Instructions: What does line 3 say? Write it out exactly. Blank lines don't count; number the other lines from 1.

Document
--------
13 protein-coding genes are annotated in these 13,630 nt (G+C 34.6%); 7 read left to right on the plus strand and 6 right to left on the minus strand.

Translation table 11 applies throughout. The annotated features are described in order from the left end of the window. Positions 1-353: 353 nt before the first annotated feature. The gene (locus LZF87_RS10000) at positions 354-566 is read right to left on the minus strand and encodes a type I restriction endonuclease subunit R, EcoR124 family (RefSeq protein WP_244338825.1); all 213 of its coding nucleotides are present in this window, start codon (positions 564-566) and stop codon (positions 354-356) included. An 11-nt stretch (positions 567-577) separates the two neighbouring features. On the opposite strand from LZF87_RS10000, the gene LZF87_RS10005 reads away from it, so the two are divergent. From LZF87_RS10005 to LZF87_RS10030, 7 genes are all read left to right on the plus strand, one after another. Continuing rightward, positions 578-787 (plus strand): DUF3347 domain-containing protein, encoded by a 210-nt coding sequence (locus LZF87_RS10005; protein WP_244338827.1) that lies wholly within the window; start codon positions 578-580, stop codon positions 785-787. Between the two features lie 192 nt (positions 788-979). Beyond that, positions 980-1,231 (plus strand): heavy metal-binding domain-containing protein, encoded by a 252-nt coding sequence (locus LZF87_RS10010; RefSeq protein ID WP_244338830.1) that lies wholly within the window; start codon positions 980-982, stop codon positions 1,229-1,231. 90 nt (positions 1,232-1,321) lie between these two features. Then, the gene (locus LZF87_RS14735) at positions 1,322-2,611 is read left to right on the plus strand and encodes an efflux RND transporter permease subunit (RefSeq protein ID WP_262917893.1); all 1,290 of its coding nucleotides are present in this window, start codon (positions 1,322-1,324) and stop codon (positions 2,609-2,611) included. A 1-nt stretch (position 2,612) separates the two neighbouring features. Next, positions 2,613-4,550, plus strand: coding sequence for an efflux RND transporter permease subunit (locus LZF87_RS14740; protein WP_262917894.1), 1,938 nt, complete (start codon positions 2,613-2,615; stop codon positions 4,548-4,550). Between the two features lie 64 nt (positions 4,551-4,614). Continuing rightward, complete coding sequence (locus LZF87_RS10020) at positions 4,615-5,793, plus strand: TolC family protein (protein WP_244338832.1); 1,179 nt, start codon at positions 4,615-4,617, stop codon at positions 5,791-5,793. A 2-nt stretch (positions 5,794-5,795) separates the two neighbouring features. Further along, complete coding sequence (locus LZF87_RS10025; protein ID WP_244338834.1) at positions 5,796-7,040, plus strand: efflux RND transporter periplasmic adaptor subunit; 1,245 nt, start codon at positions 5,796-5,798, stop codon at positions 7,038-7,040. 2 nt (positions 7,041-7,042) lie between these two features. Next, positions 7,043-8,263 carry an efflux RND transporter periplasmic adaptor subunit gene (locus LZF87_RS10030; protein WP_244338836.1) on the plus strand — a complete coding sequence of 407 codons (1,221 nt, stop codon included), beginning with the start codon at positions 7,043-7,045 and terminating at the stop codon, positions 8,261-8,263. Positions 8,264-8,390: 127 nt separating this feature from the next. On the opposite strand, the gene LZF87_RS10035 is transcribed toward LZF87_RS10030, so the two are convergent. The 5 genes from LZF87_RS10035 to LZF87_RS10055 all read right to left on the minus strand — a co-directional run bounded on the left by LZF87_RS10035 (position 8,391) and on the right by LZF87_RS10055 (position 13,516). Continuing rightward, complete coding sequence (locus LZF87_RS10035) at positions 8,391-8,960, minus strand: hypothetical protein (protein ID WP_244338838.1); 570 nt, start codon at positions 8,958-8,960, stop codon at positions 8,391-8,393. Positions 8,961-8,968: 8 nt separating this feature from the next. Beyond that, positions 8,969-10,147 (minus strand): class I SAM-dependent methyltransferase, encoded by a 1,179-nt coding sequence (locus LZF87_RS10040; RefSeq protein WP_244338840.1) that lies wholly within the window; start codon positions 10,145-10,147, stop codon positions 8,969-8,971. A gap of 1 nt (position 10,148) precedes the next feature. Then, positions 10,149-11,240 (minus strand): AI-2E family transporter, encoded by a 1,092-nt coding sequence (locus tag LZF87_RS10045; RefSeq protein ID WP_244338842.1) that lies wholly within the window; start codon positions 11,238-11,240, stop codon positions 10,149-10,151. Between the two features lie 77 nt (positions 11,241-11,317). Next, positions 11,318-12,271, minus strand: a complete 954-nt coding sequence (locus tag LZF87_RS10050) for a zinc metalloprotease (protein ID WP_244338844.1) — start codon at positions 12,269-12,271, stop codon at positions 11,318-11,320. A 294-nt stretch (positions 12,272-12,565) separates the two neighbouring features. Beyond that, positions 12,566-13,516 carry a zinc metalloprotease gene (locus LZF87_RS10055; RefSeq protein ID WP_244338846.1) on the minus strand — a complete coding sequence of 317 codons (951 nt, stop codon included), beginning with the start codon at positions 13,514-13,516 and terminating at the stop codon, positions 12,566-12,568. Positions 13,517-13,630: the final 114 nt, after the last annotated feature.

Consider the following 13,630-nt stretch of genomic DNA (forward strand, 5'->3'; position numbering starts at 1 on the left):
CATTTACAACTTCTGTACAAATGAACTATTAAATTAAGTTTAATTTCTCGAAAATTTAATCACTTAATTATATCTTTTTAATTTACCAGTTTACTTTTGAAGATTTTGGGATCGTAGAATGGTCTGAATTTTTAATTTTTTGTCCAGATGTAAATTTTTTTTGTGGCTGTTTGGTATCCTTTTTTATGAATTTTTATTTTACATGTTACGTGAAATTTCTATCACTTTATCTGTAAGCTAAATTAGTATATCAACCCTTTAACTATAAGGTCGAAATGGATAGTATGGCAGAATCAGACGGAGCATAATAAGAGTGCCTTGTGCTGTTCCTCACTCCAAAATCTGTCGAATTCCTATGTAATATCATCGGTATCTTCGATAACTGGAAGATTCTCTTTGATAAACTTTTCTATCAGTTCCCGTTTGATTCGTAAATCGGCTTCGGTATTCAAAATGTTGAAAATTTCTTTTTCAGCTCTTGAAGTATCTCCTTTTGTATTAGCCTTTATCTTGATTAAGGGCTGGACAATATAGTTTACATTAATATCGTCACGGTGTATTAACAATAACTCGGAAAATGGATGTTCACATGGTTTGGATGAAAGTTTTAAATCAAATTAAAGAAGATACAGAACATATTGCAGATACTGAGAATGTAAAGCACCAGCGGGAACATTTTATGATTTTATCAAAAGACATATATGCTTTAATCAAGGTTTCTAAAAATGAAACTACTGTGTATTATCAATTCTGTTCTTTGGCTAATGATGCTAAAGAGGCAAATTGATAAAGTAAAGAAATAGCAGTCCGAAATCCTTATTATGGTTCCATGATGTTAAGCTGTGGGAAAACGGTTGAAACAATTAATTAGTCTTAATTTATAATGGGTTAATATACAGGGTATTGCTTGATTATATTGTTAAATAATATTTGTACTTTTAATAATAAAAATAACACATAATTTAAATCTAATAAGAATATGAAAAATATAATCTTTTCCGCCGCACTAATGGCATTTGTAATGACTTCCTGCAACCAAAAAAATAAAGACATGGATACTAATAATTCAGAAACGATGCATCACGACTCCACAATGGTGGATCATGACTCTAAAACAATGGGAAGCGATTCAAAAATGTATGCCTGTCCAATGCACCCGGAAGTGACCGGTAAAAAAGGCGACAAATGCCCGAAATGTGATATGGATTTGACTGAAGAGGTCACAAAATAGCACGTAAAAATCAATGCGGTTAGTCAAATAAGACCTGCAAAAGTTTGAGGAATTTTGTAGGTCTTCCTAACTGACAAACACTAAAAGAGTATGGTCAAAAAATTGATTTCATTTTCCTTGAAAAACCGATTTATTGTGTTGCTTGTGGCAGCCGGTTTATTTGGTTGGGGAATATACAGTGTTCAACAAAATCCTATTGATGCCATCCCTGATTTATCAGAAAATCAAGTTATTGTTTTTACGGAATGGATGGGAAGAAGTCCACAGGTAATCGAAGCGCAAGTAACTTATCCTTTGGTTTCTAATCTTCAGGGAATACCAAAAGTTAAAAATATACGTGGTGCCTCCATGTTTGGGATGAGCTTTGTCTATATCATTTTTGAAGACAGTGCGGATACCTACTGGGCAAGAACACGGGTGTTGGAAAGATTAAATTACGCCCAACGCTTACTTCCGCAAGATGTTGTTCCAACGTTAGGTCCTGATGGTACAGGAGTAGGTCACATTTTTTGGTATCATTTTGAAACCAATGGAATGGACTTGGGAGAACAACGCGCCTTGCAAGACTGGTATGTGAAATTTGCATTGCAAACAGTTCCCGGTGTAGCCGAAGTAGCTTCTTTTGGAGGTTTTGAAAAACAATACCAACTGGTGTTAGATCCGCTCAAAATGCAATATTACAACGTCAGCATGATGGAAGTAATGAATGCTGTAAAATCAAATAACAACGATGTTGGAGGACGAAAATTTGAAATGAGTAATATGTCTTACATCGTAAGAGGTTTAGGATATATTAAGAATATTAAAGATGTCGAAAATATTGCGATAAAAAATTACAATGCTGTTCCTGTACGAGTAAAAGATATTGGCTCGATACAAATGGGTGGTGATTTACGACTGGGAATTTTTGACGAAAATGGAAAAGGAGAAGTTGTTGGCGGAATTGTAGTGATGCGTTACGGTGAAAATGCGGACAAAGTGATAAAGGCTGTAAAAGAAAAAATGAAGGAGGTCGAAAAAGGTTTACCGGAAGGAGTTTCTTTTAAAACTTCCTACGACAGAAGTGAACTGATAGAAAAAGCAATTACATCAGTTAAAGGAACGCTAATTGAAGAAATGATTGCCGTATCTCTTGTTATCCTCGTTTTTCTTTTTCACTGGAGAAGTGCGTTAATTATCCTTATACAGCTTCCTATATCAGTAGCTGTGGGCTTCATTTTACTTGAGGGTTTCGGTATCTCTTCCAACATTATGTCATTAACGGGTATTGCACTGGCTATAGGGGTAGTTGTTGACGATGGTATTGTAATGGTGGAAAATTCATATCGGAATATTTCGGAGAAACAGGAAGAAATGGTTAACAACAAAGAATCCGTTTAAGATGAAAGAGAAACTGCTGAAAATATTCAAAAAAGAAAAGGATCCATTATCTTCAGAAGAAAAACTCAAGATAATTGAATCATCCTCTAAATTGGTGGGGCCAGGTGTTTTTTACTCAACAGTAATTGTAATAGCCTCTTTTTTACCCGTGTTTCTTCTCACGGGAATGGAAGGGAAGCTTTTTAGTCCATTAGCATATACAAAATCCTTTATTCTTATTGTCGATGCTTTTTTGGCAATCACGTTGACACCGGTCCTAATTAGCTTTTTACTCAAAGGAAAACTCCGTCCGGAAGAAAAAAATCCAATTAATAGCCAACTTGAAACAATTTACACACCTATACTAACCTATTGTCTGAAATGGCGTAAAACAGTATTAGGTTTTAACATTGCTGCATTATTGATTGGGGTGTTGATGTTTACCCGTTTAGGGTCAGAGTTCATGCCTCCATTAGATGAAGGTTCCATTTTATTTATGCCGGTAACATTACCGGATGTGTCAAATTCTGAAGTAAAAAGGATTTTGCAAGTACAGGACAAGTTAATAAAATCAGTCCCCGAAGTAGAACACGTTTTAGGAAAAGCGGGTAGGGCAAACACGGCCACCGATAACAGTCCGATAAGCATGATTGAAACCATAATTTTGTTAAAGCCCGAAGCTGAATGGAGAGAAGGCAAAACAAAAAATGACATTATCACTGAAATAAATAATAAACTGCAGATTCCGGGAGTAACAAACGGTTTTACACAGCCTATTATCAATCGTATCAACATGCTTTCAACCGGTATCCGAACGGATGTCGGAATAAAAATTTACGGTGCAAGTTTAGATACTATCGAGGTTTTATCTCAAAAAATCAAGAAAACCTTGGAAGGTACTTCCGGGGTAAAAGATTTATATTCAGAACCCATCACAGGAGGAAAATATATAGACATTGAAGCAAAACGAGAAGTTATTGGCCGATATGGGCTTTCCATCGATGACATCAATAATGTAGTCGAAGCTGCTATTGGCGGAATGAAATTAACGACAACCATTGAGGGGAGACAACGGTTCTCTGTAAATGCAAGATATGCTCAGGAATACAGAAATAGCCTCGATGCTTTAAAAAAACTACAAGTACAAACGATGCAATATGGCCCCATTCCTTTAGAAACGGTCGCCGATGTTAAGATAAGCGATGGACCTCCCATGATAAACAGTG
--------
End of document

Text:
Consider the following 13,630-nt stretch of genomic DNA (forward strand, 5'->3'; position numbering starts at 1 on the left):